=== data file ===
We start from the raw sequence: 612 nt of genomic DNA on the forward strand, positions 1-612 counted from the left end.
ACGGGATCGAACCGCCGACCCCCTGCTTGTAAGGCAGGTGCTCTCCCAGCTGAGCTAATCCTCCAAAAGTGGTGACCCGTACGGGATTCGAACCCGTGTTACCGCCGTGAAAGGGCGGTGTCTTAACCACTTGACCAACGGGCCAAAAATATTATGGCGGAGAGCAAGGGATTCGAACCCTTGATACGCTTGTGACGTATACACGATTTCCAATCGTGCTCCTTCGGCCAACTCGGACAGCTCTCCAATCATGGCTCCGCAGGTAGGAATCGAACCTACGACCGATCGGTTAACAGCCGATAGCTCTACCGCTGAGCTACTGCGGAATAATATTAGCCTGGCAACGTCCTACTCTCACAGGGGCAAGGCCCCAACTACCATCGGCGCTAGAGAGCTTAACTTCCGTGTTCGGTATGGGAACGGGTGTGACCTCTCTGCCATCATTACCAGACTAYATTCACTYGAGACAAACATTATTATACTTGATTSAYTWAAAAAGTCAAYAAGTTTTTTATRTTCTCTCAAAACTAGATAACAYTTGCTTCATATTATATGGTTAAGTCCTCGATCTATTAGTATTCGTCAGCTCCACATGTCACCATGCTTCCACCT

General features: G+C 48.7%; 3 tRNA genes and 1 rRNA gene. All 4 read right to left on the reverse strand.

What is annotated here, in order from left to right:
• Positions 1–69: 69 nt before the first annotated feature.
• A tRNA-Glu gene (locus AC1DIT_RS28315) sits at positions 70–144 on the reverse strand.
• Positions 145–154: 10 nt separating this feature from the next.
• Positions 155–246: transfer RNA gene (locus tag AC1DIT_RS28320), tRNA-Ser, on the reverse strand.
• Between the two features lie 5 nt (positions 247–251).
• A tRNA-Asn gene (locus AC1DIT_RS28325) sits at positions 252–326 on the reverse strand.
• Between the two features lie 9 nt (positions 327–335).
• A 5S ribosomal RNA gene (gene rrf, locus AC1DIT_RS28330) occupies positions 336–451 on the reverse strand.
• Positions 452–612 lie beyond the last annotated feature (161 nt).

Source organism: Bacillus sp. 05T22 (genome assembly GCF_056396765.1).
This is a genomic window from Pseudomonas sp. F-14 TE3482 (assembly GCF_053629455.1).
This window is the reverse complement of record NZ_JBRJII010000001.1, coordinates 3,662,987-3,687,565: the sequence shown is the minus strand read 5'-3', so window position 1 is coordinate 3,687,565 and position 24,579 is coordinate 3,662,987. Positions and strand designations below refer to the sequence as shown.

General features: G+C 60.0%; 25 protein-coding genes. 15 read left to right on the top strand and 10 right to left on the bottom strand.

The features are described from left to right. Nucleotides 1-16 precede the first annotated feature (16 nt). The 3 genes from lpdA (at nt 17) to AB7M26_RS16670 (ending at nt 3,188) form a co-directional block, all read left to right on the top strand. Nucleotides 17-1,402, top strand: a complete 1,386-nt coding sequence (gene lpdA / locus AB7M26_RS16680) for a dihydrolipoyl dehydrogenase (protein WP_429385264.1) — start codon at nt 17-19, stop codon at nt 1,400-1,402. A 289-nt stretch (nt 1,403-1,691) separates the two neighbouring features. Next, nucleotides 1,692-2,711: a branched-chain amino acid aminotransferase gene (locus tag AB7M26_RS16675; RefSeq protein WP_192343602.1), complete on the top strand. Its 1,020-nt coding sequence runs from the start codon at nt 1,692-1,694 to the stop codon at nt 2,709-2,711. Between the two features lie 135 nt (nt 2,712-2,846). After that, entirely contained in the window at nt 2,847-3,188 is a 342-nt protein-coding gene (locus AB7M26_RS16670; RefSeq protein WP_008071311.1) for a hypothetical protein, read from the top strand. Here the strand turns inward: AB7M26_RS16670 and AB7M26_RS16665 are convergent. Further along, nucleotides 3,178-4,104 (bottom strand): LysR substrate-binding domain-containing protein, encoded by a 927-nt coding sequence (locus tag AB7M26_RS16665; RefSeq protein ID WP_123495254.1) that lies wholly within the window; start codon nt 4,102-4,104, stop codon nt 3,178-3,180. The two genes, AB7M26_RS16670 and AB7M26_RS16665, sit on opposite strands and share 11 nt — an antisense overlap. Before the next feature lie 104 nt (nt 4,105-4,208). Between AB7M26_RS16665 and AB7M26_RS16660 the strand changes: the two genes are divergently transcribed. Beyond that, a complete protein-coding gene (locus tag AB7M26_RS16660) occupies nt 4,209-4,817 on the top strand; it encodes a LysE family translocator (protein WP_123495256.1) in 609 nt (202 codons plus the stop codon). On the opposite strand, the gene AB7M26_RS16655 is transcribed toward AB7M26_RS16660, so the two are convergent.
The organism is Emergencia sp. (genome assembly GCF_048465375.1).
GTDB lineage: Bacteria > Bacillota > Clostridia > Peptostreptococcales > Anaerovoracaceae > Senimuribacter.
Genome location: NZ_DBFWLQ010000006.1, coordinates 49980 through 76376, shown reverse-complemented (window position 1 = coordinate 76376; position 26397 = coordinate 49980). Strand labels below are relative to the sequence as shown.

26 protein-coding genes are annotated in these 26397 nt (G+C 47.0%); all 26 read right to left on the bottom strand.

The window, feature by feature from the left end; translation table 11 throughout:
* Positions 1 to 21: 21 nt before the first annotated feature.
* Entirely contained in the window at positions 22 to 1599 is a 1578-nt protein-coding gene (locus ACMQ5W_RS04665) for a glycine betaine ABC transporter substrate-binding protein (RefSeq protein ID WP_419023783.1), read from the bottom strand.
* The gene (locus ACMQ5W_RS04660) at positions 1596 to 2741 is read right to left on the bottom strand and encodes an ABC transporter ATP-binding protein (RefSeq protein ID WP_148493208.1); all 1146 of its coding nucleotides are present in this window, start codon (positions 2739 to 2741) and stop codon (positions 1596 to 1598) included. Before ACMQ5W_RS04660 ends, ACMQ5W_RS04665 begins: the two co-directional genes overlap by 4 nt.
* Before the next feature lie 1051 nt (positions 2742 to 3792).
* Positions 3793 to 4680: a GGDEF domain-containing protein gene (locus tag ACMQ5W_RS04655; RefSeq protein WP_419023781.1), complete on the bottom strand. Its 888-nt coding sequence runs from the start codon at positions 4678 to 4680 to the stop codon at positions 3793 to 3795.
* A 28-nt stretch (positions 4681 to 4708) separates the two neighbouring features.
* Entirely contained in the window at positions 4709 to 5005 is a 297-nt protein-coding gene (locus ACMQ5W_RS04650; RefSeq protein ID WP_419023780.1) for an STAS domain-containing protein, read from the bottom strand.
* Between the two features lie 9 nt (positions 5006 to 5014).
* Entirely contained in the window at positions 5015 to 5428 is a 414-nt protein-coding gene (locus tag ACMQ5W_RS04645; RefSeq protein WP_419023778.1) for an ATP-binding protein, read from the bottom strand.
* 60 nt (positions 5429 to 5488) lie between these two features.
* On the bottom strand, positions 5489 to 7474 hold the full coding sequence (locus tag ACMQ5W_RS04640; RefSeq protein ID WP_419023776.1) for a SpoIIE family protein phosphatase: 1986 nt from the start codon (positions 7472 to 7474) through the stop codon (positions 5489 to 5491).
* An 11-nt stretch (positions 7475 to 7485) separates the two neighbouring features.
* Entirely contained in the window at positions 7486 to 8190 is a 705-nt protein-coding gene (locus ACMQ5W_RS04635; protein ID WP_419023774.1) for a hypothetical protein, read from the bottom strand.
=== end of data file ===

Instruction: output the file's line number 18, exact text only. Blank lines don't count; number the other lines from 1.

The features are described from left to right. Nucleotides 1-16 precede the first annotated feature (16 nt). The 3 genes from lpdA (at nt 17) to AB7M26_RS16670 (ending at nt 3,188) form a co-directional block, all read left to right on the top strand. Nucleotides 17-1,402, top strand: a complete 1,386-nt coding sequence (gene lpdA / locus AB7M26_RS16680) for a dihydrolipoyl dehydrogenase (protein WP_429385264.1) — start codon at nt 17-19, stop codon at nt 1,400-1,402. A 289-nt stretch (nt 1,403-1,691) separates the two neighbouring features. Next, nucleotides 1,692-2,711: a branched-chain amino acid aminotransferase gene (locus tag AB7M26_RS16675; RefSeq protein WP_192343602.1), complete on the top strand. Its 1,020-nt coding sequence runs from the start codon at nt 1,692-1,694 to the stop codon at nt 2,709-2,711. Between the two features lie 135 nt (nt 2,712-2,846). After that, entirely contained in the window at nt 2,847-3,188 is a 342-nt protein-coding gene (locus AB7M26_RS16670; RefSeq protein WP_008071311.1) for a hypothetical protein, read from the top strand. Here the strand turns inward: AB7M26_RS16670 and AB7M26_RS16665 are convergent. Further along, nucleotides 3,178-4,104 (bottom strand): LysR substrate-binding domain-containing protein, encoded by a 927-nt coding sequence (locus tag AB7M26_RS16665; RefSeq protein ID WP_123495254.1) that lies wholly within the window; start codon nt 4,102-4,104, stop codon nt 3,178-3,180. The two genes, AB7M26_RS16670 and AB7M26_RS16665, sit on opposite strands and share 11 nt — an antisense overlap. Before the next feature lie 104 nt (nt 4,105-4,208). Between AB7M26_RS16665 and AB7M26_RS16660 the strand changes: the two genes are divergently transcribed. Beyond that, a complete protein-coding gene (locus tag AB7M26_RS16660) occupies nt 4,209-4,817 on the top strand; it encodes a LysE family translocator (protein WP_123495256.1) in 609 nt (202 codons plus the stop codon). On the opposite strand, the gene AB7M26_RS16655 is transcribed toward AB7M26_RS16660, so the two are convergent.